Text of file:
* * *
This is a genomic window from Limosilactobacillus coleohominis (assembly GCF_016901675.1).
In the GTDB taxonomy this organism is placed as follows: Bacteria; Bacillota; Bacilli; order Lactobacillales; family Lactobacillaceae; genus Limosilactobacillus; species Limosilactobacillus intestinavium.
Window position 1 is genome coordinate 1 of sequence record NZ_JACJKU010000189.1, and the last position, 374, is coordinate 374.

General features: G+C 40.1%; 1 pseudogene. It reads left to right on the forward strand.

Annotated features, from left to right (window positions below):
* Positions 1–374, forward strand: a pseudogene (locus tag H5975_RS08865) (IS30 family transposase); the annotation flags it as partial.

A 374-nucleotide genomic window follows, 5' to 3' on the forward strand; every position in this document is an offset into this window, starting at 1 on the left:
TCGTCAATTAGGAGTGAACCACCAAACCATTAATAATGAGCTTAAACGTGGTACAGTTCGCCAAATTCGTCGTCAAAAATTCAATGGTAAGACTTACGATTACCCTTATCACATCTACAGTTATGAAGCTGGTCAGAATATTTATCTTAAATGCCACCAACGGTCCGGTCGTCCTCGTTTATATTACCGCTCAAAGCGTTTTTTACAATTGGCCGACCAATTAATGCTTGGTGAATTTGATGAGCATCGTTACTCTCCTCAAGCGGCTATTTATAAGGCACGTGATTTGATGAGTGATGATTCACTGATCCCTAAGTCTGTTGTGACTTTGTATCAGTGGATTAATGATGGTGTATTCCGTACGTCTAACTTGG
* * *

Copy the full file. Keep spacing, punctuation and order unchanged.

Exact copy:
This is a genomic window from Limosilactobacillus coleohominis (assembly GCF_016901675.1).
In the GTDB taxonomy this organism is placed as follows: Bacteria; Bacillota; Bacilli; order Lactobacillales; family Lactobacillaceae; genus Limosilactobacillus; species Limosilactobacillus intestinavium.
Window position 1 is genome coordinate 1 of sequence record NZ_JACJKU010000189.1, and the last position, 374, is coordinate 374.

General features: G+C 40.1%; 1 pseudogene. It reads left to right on the forward strand.

Annotated features, from left to right (window positions below):
* Positions 1–374, forward strand: a pseudogene (locus tag H5975_RS08865) (IS30 family transposase); the annotation flags it as partial.

A 374-nucleotide genomic window follows, 5' to 3' on the forward strand; every position in this document is an offset into this window, starting at 1 on the left:
TCGTCAATTAGGAGTGAACCACCAAACCATTAATAATGAGCTTAAACGTGGTACAGTTCGCCAAATTCGTCGTCAAAAATTCAATGGTAAGACTTACGATTACCCTTATCACATCTACAGTTATGAAGCTGGTCAGAATATTTATCTTAAATGCCACCAACGGTCCGGTCGTCCTCGTTTATATTACCGCTCAAAGCGTTTTTTACAATTGGCCGACCAATTAATGCTTGGTGAATTTGATGAGCATCGTTACTCTCCTCAAGCGGCTATTTATAAGGCACGTGATTTGATGAGTGATGATTCACTGATCCCTAAGTCTGTTGTGACTTTGTATCAGTGGATTAATGATGGTGTATTCCGTACGTCTAACTTGG